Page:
"I've been reading 'Serpentine,'" said my sister-in-law in oh-wow tones. "I hope you don't ever run into anyone like that."
I have no trouble seconding that notion. My sister-in-law's current book choice tells the story of Charles Sobhraj, a con man and killer. He was caught -- finally -- in 1978, after leaving a bloody trail from Hong Kong to Turkey. His victims were trusting tourists he contrived to pick up or casually "befriend."
It's a gory story all right, and it can't help but make you wonder about a lot of things:
Was Sobhraj unique, or should you take in what you see nightly on the tube and deduce that travelers just might be hip-high in his brethren? How many tourists are victimized anyway? Are they gulled in vast numbers or do they get their pockets picked more often in travelers' check commercials than they do in real life?
After consulting with various keepers of the news on crime and fraud, I felt as though I were in the grand old days of the Saturday afternoon double-feature horror show.
I listened attentively to stories about robberies of sleeping car passengers on European trains, to American Express' claim of paying off on $50 million in forged travelers' checks in three years, to reports of rapes involving visitors to Hawaii.
I heard of gold earrings torn from the pierced ears of an American woman in Bogota, of bus station patrons in Los Angeles having their pockets picked when they dozed off, of an ailing man traveling through Seattle whose cash, airline ticket and credit cards were openly plucked from his person by a woman soliciting in the airport terminal for a religious group.
A U.S. foreign service officer told me of a summertime stunt pulled in Rome: Purse-snatchers, he explained, would zero in on a girl wearing a tube top, yank it down, and of course be rewarded with what they wanted when she instinctively used both hands to cover herself.
Bad? Well, for sure it's not good. Yet if you reach for details on crime and tourism, you'll find it's nearly impossible to say if there are too few people sounding alarms or too many:
Although American Express has claimed that theft is the most common cause of travelers' check losses, in fact, the company's study sample shows a greater percentage attributable to simple loss. (Sneak theft from hotel rooms accounted for 12 percent, theft from automobiles 8 percent, unarmed street theft by pickpockets and purse-snatchers 5 percent, theft from homes 21 percent, and armed robbery 1 percent. Altogether a total of 47 percent was attributed to theft as contrasted to 53 percent involving some form of accidental loss.)
At the same time, all conclusions were based on a look at 5,050 refund claims (out of a 190,000 total), selected because they represented losses "above a certain dollar value." No other totals or purchase figures were revealed. It's thus anybody's guess what the full story is, regardless of the distressed faces in the television commercials and cries for "Mr. Wong! Mr. Wong!"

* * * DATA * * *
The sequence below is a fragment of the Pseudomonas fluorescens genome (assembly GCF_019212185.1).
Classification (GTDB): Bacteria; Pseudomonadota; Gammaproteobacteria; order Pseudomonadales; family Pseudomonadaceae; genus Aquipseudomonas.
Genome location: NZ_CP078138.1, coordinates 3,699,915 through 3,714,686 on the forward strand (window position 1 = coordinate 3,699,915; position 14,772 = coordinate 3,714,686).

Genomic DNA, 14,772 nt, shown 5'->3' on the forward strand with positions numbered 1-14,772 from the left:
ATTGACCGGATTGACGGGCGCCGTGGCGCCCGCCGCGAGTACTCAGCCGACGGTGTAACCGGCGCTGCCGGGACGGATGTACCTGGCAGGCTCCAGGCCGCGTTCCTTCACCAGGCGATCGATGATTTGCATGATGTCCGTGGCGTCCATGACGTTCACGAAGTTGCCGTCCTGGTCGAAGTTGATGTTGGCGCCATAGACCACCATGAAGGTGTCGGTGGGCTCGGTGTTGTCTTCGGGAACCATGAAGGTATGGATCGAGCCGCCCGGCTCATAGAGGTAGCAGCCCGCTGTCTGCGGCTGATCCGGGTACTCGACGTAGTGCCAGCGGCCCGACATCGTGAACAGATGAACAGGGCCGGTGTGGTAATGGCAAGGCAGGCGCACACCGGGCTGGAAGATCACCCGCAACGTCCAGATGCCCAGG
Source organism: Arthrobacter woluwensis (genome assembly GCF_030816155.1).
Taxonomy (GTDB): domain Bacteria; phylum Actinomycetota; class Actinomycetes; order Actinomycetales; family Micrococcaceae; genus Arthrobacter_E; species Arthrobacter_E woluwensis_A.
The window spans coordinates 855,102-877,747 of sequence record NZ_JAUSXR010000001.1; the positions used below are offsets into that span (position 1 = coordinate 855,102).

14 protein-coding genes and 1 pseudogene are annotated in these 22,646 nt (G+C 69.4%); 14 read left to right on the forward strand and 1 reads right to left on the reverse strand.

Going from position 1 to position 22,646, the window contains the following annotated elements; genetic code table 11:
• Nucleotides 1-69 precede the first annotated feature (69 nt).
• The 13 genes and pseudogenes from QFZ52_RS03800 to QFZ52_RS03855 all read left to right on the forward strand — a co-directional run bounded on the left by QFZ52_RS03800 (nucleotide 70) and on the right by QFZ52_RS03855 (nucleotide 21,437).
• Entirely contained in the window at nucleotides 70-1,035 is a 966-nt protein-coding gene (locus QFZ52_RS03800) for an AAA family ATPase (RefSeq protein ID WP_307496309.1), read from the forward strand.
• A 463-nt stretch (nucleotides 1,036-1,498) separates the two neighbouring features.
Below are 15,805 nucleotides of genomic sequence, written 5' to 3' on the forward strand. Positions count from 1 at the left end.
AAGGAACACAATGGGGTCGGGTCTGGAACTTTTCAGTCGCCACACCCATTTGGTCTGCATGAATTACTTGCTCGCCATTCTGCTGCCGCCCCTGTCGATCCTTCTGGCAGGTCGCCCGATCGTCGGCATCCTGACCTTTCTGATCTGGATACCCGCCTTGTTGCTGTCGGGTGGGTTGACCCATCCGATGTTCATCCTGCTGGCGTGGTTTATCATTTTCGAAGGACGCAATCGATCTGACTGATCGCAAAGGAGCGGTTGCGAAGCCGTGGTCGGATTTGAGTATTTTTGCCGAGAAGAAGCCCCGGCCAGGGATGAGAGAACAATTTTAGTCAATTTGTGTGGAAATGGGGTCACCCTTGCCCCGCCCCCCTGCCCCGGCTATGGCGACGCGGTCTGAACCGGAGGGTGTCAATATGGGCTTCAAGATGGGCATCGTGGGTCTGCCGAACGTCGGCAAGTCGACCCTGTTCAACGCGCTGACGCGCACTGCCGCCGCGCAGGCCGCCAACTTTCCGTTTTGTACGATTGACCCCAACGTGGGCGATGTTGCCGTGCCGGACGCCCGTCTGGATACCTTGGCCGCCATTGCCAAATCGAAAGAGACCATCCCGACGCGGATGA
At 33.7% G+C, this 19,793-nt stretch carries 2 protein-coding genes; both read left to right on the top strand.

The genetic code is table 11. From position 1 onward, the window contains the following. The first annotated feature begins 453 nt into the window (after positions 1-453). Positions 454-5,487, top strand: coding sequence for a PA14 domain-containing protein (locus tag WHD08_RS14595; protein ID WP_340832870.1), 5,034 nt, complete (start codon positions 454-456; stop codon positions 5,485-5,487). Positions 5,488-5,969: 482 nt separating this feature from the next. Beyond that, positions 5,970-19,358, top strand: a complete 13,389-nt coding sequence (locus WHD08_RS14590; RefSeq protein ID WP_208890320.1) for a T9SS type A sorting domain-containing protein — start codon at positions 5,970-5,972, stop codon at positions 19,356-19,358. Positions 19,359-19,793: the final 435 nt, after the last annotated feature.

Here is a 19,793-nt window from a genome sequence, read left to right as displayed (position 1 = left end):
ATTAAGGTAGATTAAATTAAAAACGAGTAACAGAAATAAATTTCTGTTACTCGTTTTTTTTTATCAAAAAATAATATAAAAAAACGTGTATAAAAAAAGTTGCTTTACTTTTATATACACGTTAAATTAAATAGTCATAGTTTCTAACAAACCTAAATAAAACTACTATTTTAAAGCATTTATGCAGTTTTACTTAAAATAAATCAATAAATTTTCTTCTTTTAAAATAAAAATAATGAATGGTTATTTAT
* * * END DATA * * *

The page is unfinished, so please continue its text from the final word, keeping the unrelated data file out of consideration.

The Travelers Aid Society keeps no statistics on victimized travelers who turn up on its doorstep but, to cite one example, the San Diego director says his office sees perhaps one such person a week "or less."
Police can give totals of muggings, purse-snatchings and the like, but they don't divide victims into residents or nonresidents. Bunco fraud figures don't differentiate either. It's therefore impossible for them to say if travelers are picked on any more or less than anyone else.
The State Department annually fields reports on some 10,000 missing persons. The figures, though, are grimmer than the facts. About 5,000 "just haven't checked in with mother," says a spokesman, and the other half are not really missing either, merely wanted in a hurry. In the end, the figure is reduced to 10 or 20 "seriously missing" persons each year.
Rape data is inadequate nationwide, to put it mildly, and Hawaii's ability to make statistical breakdowns as they relate to women tourists is possibly unique. By the same token, it should be noted that Honolulu's police-reported rape totals are still proportionately less than those of, say Las Vegas and Los Angeles. Perhaps the most important thing about this "trouble in paradise" report is its value as a reminder: It's a mistake for a woman to throw away normal cautions just because she's "on vacation" and supposedly in idyllic surroundings.
If the big picture is murky, the fact remains that as a group, travelers do make terrific targets. Away from home, we frequently carry more valuables than we normally would, and we become psychologically more vulnerable for being off our own turf. Furthermore, if we are hit on vacation, chances are we won't be around to testify if the culprit gets caught.
When we're paying big bucks to "have a good time," we also tend to let our attention slip -- and forget that the evil lurking in other men's minds has lost its status as a joke phrase. Charles Sobhraj for sure directed move savage notions at tourists than almost anyone in history. But, then again, you could take that as encouraging. More practical, though, is to take it as a hint and learn more of what to look for and what to look out for.